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Comstock Mining Inc.
Dayton Consolidated Exploration Project Permit #0315

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Update — A three-member panel of the State Environmental Commission (SEC) conducted an appeal hearing on the above referenced permit on Thursday February 16, 2012 at at the Nevada Department of Wildlife in Reno, Nevada. After hearing from all parties the Commission dismissed the appeal through acceptance of the motion to dismiss presented by counsel for the Nevada Division of Environmental Protection. The Commissions order dismissing the appeal is prsented below.

Listen to the proceedings
Hearing Audio file [2 hours and 22 minutes]

Read court reporters transcript
Hearing Transcript File [186 Pages -- 440KB]

Background: In July 2011, Comstock Mining Inc. applied for an exploration permit from the Nevada Division of Environmental Protection (NDEP) for the Dayton Consolidated Exploration project in Lyon County, Nevada (i.e., in the vicinity of Silver City, Nevada). The exploration permit covers 23.0 acres. Anticipated surface disturbance would occur from construction of exploration roads and drill pads and sumps; all proposed activities are on private lands. On October 10, 2011 NDEP issued a Notice of Intent (NOI) for the project. The NOI recognized the project area had pre-existing disturbance associate with historic pre-1990 mining activities. With issuance of the NOI the NDEP scheduled a public hearing on the project, which was subsequently held on November 16, 2011.

On December 20, 2011 NDEP issued a "Notice of Final Decision" for the project by issuing Reclamation Permit (No #0315) to Comstock Mining In. The permit became effective on December 31, 2011. Of note, the NDEP's decision notice contains responses to all public comments submitted on the project. NDEP's Notice of Intent (NOI), Notice of Final Decision and the Final Permit #0315 are presented below. In addition NDEP's PowerPoint presentation given at the above referenced public hearing along with a verbatim transcript is also provided below.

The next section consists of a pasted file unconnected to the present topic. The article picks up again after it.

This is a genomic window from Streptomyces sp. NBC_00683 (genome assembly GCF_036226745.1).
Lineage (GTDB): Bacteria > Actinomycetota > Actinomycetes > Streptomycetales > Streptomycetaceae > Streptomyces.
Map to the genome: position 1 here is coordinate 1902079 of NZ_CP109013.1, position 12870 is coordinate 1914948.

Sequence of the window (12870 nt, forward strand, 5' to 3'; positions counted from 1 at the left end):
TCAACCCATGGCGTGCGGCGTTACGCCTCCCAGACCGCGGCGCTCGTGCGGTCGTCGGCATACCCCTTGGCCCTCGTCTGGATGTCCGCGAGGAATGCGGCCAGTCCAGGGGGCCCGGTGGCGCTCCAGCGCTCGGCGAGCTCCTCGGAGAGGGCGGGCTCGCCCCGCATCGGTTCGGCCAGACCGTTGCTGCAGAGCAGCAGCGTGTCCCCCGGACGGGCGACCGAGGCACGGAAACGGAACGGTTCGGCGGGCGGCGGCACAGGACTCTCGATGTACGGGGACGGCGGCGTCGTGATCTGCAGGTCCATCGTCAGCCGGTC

Following NDEP's decision, the Comstock Residents Association (CRA) appealed NDEP's permit decision; the appeal was filed with the State Environmental Commission on December 20, 2011.

About the Appeal: The CRS appeal made note of the historic mills and mines located in the project areas noting that such sites are the source of mercury, arsenic and lead contamination. It was purported that unique hazards resulting from exploratory mining within the Carson River Mercury Site (Nevada's only Superfund Site) would be disturbed by exploration and reclamation activities associated with the permit. The appeal stated that "prior to the issuing of any permit, the NDEP should determine the extent of the hazard, require the development of a mitigation plan and then consider whether the project should go forward."

The appeal states that a Sampling and Analysis Plan (SAP) for testing mine wastes and/or mill tailings disturbed by historic exploration activities would not take into account mercury deposits throughout the project area. It was further noted that "NDEP's response to comments made at the Public Hearing on the draft permit stated that the SAP would be applicable to historic disturbed areas, however the permit conditions provide no mechanism for assuring that the evaluation of historic areas would continue upon the expiration of the permit." The CRA appeal also suggested that a management plan for addressing hazardous waste was not addressed. Other concerns expressed suggest the narrow scope of the permit creates a "regulatory blind spot" that obscures potential harm to the environment and the health and safety of the public.

Of note, NDEP has developed a comprehensive website explaining all of the agencies permitting and regulatory activities in the vicinity of the Dayton Consolidated Exploration Project Permit.

Appeal Documents

    Press Accounts
  • February 19, 2012 — [Comstock Mining] Mine foes: Fight not over: Group plans to pursue new appeal — After losing a round in their efforts opposing a major mining operation on the Comstock, residents will continue to press their arguments the operation could release harmful contaminants and put the publicís health at risk — RGJ.com

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   John B. Walker